82. Unfortunately for Man on the Moon, Kaufman is definitely a person more interesting to hear about than to experience, an acquired taste few will be tempted to acquire.
  83. Loving Jackie Chan has always been easy, which is why it would be nice if he could find better material in which to bask in his long-sought American stardom or, alternately, ease into bad movies as effortlessly as his co-star.
  84. "Rubber" felt inventive and complex, but here Dupieux's absurdism is simply muddled, masking the fact he doesn't really have much to say.
  85. For a movie about moonshine, something so imaginatively made, mood-altering and once violently sought-after, it goes down way too blandly.
  86. Kid-Thing proves as disturbing for what it is as for what it's not.
  87. Sheridan seems as conflicted as the Cahills about their virtues and failings. The underlying themes -- love, loyalty, decency, duty, honor, betrayal -- that screenwriter David Benioff will use to both bind and break this family seem to bedevil him more than inspire him this time out.
  88. Hologram for the King is a baffling film, cinema without weight or heft. The problem is not that anything on screen is troubling, it's that nothing there, not even star Tom Hanks, is capable of holding our interest or attention for very long.
  89. It's a movie that's almost all style, all technique. It doesn't seem to be inhabited by people, thoughts or feelings, but by great coruscating patterns of light crashing over and over us, repeatedly--almost, but not quite, drowning out a constant buzz of cliches.
  90. Yet with so much going for it, the film's creators have made the classic Hollywood choice and treated its actresses like flesh-and-blood special effects. If you've got talent like this, or so the theory goes, a coherent story is a luxury that can be dispensed with.
  91. Slick and forceful, largely unconcerned with character, eager for any opportunity to pump up the volume both literally and metaphorically, The Rock is the kind of efficient entertainment that is hard to take pleasure in.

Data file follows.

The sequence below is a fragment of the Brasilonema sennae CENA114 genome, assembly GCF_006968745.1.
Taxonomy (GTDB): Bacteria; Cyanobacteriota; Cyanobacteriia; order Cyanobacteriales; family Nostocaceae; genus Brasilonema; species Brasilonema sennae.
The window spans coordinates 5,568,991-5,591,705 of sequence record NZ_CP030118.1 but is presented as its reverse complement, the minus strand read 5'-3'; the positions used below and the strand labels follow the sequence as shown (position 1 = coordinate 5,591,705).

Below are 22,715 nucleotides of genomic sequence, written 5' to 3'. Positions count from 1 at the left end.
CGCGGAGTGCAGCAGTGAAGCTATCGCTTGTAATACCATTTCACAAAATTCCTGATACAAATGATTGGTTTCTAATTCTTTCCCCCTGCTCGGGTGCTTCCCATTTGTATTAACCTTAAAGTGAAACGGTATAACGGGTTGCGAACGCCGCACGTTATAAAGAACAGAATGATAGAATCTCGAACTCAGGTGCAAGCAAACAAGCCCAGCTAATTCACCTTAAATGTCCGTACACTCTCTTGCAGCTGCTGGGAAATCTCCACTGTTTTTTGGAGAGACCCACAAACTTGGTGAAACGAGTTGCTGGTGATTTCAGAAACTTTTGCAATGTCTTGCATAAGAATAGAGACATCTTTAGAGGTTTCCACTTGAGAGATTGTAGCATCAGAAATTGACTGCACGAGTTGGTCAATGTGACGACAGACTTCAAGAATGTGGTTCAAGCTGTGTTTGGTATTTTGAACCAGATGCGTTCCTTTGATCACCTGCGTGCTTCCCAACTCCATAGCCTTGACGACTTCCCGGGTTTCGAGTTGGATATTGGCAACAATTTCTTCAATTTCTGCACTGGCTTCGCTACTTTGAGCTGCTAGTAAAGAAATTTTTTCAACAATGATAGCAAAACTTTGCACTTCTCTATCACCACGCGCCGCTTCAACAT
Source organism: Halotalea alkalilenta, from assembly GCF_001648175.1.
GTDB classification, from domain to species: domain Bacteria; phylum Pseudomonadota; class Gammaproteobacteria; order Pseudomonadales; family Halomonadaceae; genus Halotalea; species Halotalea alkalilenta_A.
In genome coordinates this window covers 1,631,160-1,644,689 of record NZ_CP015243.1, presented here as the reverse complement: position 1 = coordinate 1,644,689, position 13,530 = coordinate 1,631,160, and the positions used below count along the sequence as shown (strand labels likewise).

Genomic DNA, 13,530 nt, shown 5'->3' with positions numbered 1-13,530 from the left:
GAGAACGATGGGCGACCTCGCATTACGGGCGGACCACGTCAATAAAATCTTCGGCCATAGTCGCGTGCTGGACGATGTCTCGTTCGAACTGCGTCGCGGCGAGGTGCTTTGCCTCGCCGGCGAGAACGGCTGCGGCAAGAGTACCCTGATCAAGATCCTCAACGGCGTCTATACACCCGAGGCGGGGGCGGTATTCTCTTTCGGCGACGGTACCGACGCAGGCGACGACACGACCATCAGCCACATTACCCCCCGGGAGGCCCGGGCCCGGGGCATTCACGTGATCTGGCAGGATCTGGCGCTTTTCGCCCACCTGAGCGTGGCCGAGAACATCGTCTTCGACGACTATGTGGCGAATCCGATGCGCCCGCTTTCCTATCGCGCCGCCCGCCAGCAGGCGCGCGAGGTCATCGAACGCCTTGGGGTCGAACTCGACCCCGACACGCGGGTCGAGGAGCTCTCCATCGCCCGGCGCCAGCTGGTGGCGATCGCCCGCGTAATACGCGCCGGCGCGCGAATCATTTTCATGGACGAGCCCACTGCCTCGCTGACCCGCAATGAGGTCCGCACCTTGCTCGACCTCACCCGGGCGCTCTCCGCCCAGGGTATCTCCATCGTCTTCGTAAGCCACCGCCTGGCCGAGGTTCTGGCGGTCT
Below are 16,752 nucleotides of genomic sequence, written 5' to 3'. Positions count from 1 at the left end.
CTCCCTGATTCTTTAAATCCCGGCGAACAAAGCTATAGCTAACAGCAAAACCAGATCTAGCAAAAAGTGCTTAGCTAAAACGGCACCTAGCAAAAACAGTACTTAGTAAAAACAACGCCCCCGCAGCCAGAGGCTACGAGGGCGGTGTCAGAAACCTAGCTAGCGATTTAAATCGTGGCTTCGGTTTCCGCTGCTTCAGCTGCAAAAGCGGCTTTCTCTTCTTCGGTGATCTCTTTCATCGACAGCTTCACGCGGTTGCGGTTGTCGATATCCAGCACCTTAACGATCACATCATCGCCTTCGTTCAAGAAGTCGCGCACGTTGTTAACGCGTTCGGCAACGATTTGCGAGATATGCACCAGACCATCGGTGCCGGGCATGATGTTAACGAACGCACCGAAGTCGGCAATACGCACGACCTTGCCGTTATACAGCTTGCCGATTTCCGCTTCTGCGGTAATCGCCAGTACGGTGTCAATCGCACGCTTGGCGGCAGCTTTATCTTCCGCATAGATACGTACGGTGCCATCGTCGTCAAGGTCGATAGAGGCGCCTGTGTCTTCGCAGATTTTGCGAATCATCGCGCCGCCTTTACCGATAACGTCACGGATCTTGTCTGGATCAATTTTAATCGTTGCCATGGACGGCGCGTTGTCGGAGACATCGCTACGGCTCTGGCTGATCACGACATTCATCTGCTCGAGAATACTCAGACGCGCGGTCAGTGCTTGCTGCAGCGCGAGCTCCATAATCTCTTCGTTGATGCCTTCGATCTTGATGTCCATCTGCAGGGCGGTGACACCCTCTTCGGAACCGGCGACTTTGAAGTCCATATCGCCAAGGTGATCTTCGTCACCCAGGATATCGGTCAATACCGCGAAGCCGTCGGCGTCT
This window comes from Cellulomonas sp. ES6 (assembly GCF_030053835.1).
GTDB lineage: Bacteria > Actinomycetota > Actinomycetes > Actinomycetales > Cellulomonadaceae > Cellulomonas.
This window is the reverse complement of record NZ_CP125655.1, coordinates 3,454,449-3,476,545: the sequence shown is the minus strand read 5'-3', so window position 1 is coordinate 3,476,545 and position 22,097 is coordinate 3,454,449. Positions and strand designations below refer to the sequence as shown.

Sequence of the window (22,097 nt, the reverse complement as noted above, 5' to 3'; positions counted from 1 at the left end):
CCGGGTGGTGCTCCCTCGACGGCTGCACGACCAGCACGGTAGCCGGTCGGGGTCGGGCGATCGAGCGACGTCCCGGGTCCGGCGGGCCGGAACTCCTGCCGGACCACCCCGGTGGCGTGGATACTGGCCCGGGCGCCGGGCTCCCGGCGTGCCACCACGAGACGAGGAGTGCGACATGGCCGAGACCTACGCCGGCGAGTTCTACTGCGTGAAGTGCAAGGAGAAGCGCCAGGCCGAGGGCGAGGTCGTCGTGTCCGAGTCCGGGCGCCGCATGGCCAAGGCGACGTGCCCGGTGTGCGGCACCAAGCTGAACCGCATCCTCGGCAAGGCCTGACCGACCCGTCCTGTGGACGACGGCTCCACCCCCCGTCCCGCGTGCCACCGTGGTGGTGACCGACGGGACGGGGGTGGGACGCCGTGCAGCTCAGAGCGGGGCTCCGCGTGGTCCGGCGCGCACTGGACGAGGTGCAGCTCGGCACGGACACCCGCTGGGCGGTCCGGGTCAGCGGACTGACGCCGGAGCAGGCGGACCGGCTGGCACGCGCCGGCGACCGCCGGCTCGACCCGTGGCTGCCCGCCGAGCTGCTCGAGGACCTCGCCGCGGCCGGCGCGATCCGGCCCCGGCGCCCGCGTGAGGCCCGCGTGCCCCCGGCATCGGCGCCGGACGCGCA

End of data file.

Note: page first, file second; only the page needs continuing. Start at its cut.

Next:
92. Not having a way to capture images of the machines at work means that too much of Butler's film -- his credits include "Pumping Iron" and the Imax film "Shackleton's Antarctic Adventure" -- is disappointingly made up of computer simulations.
  93. Perhaps fearful of venturing into downer territory, I Am Chris Farley sticks to slickly edited, bite-sized anecdotes about an attention-starved Midwestern goofball unprepared for stardom, accompanied by storybook music that accentuates Farley's childlike nature over his darker impulses.
  94. The result is a film that is solid and acceptable instead of soaring and exceptional, one unnecessarily hampered in its quest to reach the magical heights of the trilogy.
  95. Has its moments... But does a kids' movie really need, among other similar touches, a Hooters joke? I, for one, wouldn't want to have to explain it.
  96. Most successful in capturing the emotional elements of its story, the film relies on its excellent cast to balance out sketchily drawn characters and the unfortunate obviousness of its plot.
  97. For reminding us all that Cage has a peculiarly gifted way with erratic types, The Trust has merit, but the rest of it strains to hold one’s interest.